Book Review: The Fates Will Find Their Way

The Fates will Find Their Way

Hannah Pittard

Ecco

256 pages

Nora Lindell goes missing on Halloween and is never seen again.  Her peers are all hung up on her disappearance, and The Fates will Find Their Way is the story of her exit from the persepective of her male classmates.

This is not your typical mystery novel in the sense that there is no focus on an investigation.  We never hear of police involvement really, although surely there must have been some type of investigation.  The only viewpoint we hear is that of the boys as they mature into adulthood.  Obviously they have no concrete facts, but instead focus on the gossip that abounds.  Their imaginations also take hold and they make up different scenarios that could have befallen Nora.  Is she dead?  Did she escape out west?  Is she in India? Does she have children? The novel follows the aftermath of Nora’s disappearance for a decade after the event, so that certain details of her family’s lives afterward are woven into the different contrivances they come up with.

The Fates will Find Their Way was somewhat reminiscent of Jeffrey Eugenides’ novel The Virgin Suicides.  The vagueness of the story along with the teen boys narrating the novel seemed very similar to me.  It turns out I am not alone, because I googled the two books once I finished this one and realized that I was certainly not the first one to notice the similarities.

The Fates will Find Their Way did not quite reach me in the way The Virgin Suicides did.  While Nora definitely had the charm and intrigue that the Lisbon sisters did, the bleary ambiguity in this book made it hard for me to focus.  I think another issue I had was the structure of the novel married to the plot of a missing girl.  Ambiguity doesn’t always bother me, but when I am reading a mystery I expect to at least have an idea of what happened.  I never got that here.

This book still had its merit but I have a feeling that the details will start to be hazy and by the time a few months have passed, I will remember very little about the book except that I found it mediocre.

I read this book as a part of the RIP challenge, although it turned out not to be all that fitting.

Other Reviews:

She is too Fond of Books

Caribous Mom

The Boston Bibliophile

Shelf Love

Devourer of Books

Fizzy Thoughts

Views from the Page and the Oven

You’ve GOTTA Read This!

Steph & Tony Investigate

I purchased this book from a used book sale.

 

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13 Responses

  1. Oh, that’s too bad. At least I don’t have to add another book to my wish list.

  2. I absolutely LOVED this book (haven’t read Virgin Suicides but is on my shelf). For me, it wasn’t at all about the missing girl as it was about high school boys and the way they act and think as they are young and as they grow older. The one thing I have noticed with this book is that it is very polarizing. There isn’t much in between.

    • I think that maybe I would have had a different reaction if I had had a better idea of what to expect going in to this book, but I’m not entirely sure. You must read The Virgin Suicides though!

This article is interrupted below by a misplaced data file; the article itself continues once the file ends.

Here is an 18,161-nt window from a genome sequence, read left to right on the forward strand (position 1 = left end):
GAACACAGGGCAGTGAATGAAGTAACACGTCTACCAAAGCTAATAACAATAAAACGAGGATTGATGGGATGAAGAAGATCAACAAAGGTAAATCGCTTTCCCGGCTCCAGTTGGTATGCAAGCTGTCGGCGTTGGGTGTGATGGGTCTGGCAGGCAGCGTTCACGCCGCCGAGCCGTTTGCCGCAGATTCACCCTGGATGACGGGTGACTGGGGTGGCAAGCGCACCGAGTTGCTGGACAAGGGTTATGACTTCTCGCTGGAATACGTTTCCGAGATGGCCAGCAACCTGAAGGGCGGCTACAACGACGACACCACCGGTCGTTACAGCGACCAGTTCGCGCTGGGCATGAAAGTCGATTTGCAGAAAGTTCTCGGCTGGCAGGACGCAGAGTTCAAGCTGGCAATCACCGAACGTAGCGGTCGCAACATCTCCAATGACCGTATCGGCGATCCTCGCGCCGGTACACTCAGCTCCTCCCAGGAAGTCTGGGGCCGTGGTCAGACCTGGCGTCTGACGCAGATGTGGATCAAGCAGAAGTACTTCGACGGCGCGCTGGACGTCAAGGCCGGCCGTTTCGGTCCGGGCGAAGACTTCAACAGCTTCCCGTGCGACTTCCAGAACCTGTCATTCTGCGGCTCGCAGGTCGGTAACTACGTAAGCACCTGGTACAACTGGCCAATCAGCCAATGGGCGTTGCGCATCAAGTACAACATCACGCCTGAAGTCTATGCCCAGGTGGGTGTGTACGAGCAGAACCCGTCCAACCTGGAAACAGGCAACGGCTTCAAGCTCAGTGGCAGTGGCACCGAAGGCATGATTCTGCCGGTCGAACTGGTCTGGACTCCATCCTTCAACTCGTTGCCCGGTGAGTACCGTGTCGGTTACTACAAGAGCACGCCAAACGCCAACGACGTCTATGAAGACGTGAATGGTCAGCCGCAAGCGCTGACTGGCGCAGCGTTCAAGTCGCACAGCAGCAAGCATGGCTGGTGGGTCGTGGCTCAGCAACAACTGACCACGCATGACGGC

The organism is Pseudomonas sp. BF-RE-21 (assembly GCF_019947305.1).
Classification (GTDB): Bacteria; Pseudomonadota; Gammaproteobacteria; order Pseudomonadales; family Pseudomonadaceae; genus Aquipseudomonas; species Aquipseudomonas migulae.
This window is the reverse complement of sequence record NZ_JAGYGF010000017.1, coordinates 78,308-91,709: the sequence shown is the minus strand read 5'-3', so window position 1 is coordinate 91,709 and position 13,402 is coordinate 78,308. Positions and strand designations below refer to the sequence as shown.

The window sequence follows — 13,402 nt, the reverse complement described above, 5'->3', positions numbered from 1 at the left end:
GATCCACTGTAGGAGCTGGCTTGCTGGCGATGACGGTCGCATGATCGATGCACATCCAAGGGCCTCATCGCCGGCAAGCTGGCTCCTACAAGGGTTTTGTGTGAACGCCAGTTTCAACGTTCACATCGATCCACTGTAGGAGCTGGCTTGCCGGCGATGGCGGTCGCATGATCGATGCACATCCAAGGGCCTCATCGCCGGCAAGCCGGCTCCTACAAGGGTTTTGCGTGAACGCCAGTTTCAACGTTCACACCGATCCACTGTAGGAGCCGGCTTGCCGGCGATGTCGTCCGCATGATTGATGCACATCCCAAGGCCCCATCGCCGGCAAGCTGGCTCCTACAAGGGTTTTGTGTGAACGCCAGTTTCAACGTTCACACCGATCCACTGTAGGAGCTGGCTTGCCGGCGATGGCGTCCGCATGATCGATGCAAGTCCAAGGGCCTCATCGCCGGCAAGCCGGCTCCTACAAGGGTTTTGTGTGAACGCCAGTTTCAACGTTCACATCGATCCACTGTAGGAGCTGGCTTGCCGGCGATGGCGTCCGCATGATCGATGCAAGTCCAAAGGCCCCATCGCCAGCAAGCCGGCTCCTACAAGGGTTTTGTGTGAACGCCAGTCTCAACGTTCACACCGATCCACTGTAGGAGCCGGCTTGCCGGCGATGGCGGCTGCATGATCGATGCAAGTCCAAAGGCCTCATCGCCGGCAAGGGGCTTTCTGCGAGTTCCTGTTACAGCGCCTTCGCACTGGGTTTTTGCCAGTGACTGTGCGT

3. I haven’t read either book, so I’m not sure what I’d think of this structure. It sounds like an interesting way to view the mystery though, and I think I might like it because of that non-traditional structure.

  4. I didn’t think about The Virgin Suicides, but you’re totally right. Especially since I didn’t care for that one very much, either (although I’ve adored his other books).

  5. aww sorry to hear that this wasn’t a memorable one. i hate it when a mystery book doesn’t have a clear resolution it always leaves me wanting more and wondering what in the world really happened.

  6. I’ve heard a lot of mixed reviews about this one. I wonder if I would enjoy it more having the knowledge beforehand that the mystery isn’t really resolved and that it’s more of the boys’ reactions.. I’m not completely sure, but something about this book always intrigues me!

  7. The premise of this one intrigues me, but I really like my mysteries to be wrapped up in the end.

  8. I don’t think I would like a mystery that wasn’t wrapped up in the end. The story has me curious but I am not sure about not knowing what happened when all is said and done.

  9. I read this book earlier this year and I don’t think I would consider it a mystery at all. Perhaps the backcover blurb might make it sound like it’s one, but it never felt that way to me.

    I also thought that it was very similar in many ways to The Virgin Suicides, but by and large this one felt quite flat for me and was vastly inferior compared to Eugenides’ novel. I quickly fell under the spell of TVS, but I had a hard time buying into the premise that these boys would be so obsessed with this girl so many years after her disappearance. To me the voices just didn’t ring true.

    • I agree Steph, it’s not a mystery at all. I think had I gone into it realizing that, my reaction may have been a bit different. At the same time though, I couldn’t stop comparing it to The Virgin Suicides, and like you, I thought it paled in comparison, so maybe my reaction wouldn’t be any different even if I had known what to expect.

  10. That’s too bad! I have this one on my shelf because I like books in that sort of multi-narrator sort of thing. I’ll have to be sure not to think its a mystery so maybe I’ll like it better.

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